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FOI helps the Police police themselves

Martin Rosenbaum | 15:36 UK time, Tuesday, 19 December 2006

South Yorkshire Police is prosecuting South Yorkshire Police because South Yorkshire Police can't tell South Yorkshire Police which South Yorkshire Police officer was driving a speeding vehicle being used by South Yorkshire Police.

This follows BBC reporter Martin Shankleman's determined use of freedom of information in pursuit of cases where Police vehicles are caught speeding by speed cameras, but no driver is prosecuted - because the Police can't establish which one of their officers was doing the driving at the time. His revelations of such cases have featured on Newsnight, firstly in September and then again last night.

Last night South Yorkshire's Chief Constable Meredydd Hughes told Newsnight that 'since Mr Shankleman brought this matter to my attention, we've reiterated the rules, issued national guidance, brought the disciplinary mattes to the attention of the officers concerned and for the first time prosecuted ourselves.'

So in other words BBC reporter uses freedom of information to find out and tell Chief Constable what's going on within his own organisation.

Chief Constable Hughes is the traffic safety spokesman for the Association of Chief Police Officers. This is the list of instances where his force was unable to identify the Police officer driving a speeding vehicle.

The case against South Yorkshire Police will be heard at Rotherham Magistrates Court on 28 December.

Comments   Post your comment

  • 1.
  • At 12:57 PM on 02 Jan 2007,
  • lester wrote:

the fact that a police car which is public property can be driven on the road at all is alarming. the fact that the breaking of the speed limit contributed to offences which cannot be prosecuted sets a precedent for people being charged remotely for an offence to deny being the driver and paying a fine only and not accepting points on licences. This is an avenue for a full review of speeding offences as someone driving fast and overtaking is the same as racing on a public highway( this renders insurance invalid) or racing the clock which constitutes a time trial which also renders insurance invalid. What this appears to show is the complete disregard for public property and the governing laws and leaves the chief constable liable for an action of misuse of public funds and other options under accounting rules.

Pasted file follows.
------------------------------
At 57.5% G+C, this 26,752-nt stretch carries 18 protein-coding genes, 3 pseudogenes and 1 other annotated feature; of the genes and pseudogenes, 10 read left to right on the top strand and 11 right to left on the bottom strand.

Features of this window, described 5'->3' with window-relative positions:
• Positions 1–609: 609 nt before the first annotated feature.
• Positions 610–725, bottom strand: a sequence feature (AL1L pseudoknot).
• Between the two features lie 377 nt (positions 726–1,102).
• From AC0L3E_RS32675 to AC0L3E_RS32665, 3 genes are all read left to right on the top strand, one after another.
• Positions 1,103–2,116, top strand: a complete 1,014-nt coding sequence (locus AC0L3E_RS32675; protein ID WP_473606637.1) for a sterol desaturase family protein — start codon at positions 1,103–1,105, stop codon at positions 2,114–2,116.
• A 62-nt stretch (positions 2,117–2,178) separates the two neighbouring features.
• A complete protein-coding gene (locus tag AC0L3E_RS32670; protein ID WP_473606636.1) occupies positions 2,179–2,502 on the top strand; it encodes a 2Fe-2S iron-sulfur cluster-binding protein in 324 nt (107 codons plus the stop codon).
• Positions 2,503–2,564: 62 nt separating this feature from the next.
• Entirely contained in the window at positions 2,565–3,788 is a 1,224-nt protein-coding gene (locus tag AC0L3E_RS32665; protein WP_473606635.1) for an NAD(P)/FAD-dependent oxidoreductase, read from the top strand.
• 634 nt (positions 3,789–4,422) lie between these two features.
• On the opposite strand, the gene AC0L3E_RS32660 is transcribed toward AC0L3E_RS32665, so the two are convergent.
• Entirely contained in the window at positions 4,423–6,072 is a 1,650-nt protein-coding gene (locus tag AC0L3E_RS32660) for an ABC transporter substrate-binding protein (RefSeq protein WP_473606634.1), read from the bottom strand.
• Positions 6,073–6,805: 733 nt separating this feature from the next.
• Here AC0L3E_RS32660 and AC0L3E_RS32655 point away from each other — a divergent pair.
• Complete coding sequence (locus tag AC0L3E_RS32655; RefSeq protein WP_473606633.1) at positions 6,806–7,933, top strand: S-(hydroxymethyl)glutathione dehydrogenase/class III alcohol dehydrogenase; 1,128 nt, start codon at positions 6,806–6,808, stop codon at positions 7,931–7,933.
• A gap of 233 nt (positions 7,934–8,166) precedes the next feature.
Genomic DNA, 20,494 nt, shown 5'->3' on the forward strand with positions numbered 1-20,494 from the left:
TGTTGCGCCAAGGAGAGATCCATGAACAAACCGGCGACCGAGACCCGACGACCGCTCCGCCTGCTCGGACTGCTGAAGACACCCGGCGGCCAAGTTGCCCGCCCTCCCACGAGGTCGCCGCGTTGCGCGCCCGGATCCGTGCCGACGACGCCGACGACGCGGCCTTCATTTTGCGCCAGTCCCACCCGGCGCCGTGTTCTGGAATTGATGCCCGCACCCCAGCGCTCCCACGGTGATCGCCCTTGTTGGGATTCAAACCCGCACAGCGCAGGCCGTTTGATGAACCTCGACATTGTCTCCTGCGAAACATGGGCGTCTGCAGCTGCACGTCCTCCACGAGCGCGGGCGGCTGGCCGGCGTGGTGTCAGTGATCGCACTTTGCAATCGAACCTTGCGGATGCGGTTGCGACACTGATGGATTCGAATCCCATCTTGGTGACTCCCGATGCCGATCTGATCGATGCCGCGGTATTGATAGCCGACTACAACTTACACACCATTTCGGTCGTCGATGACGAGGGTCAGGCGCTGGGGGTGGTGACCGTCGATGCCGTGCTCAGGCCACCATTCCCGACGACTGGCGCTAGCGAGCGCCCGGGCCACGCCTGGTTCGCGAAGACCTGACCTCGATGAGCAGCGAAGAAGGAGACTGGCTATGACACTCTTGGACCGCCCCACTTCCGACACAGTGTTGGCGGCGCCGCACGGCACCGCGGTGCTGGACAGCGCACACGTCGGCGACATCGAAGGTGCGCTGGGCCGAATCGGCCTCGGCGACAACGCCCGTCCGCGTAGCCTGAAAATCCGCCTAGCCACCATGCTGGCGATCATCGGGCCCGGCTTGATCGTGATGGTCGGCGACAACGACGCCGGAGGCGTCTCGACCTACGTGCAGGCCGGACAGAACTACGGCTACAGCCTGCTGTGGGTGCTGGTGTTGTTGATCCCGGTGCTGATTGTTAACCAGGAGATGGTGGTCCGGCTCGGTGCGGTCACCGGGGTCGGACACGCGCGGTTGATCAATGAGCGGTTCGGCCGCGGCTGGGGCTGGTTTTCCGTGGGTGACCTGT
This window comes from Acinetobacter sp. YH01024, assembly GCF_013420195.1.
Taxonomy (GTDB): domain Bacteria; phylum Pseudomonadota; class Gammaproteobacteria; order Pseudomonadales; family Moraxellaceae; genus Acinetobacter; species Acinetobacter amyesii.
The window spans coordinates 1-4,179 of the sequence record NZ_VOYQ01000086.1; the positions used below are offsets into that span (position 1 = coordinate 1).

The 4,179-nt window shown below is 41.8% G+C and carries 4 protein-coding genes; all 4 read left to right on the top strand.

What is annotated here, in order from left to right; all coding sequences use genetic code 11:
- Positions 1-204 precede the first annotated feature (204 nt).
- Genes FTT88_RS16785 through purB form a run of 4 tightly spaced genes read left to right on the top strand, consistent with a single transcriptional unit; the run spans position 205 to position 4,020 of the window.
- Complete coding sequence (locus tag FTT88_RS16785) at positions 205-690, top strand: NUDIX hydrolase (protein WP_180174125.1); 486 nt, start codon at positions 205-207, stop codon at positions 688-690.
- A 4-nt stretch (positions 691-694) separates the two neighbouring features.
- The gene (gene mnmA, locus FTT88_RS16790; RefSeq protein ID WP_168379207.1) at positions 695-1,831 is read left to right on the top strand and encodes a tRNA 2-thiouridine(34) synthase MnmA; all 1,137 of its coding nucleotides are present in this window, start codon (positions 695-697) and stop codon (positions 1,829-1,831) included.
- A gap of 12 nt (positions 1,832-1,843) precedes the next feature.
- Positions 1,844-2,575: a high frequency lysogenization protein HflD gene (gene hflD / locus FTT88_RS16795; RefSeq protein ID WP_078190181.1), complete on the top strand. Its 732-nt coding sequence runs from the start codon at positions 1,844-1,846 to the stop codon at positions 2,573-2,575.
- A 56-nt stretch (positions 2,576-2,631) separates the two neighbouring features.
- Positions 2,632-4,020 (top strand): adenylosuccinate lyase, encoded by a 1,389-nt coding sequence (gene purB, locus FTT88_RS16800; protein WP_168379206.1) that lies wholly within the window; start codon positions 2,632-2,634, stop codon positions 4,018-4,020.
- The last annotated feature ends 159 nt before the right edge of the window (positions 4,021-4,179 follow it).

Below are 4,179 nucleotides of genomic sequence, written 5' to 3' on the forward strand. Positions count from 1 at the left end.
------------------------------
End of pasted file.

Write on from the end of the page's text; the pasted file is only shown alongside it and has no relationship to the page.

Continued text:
"...The very idea that police could even be prosecuted for breaking traffic laws is an absolutely alien idea in America. Over here, we just figure that their speeding, or driving on the sidewalks, or cutting across Interstate medians, or tailgaiting other vehicles, or whatever else they do, is all in an effort to protect us from our own worst natures..."

  • 3.
  • At 01:17 PM on 29 Mar 2007,
  • Anne Warrington wrote:

It's called 'closing ranks' !

  • 4.
  • At 12:24 AM on 03 Jan 2008,
  • g summers wrote:

I am a police officer

I frequently exceed speed limits whilst working, and commit other road traffic violations.

I never do this when its dangerous

I never do this "just for the fun"

I ALWAYS do this as part of my job

I often have to get somewhere QUICKLY

sometimes i have to do it silently and without drawing TOO much attention to myslelf in order to catch criminals commiting crime, because the CPS and our courts are useless now without such direct evidence

If you see me speeding in my police car without lights and sirens, its not a crime nor a breaking of the rules. I am entitled to do so in order to do my job. The ROAD TRAFFIC ACT states as such. I do not need to use lights and sirens.!

If im doing it without lights and sirens Im probably trying to catch up with a car full of criminals ive just recognised ahead of me without them knowing. Blue lights and sirens tends to give the game away.

Leave us alone to do our job.
Intefering with it will only tie our hands even more so than they are now.

If you want to use the freedom of information act usefuly then take a look at how many criminals CPS refuse to take to court because they dont like the evidence. (despite some being caught red handed)

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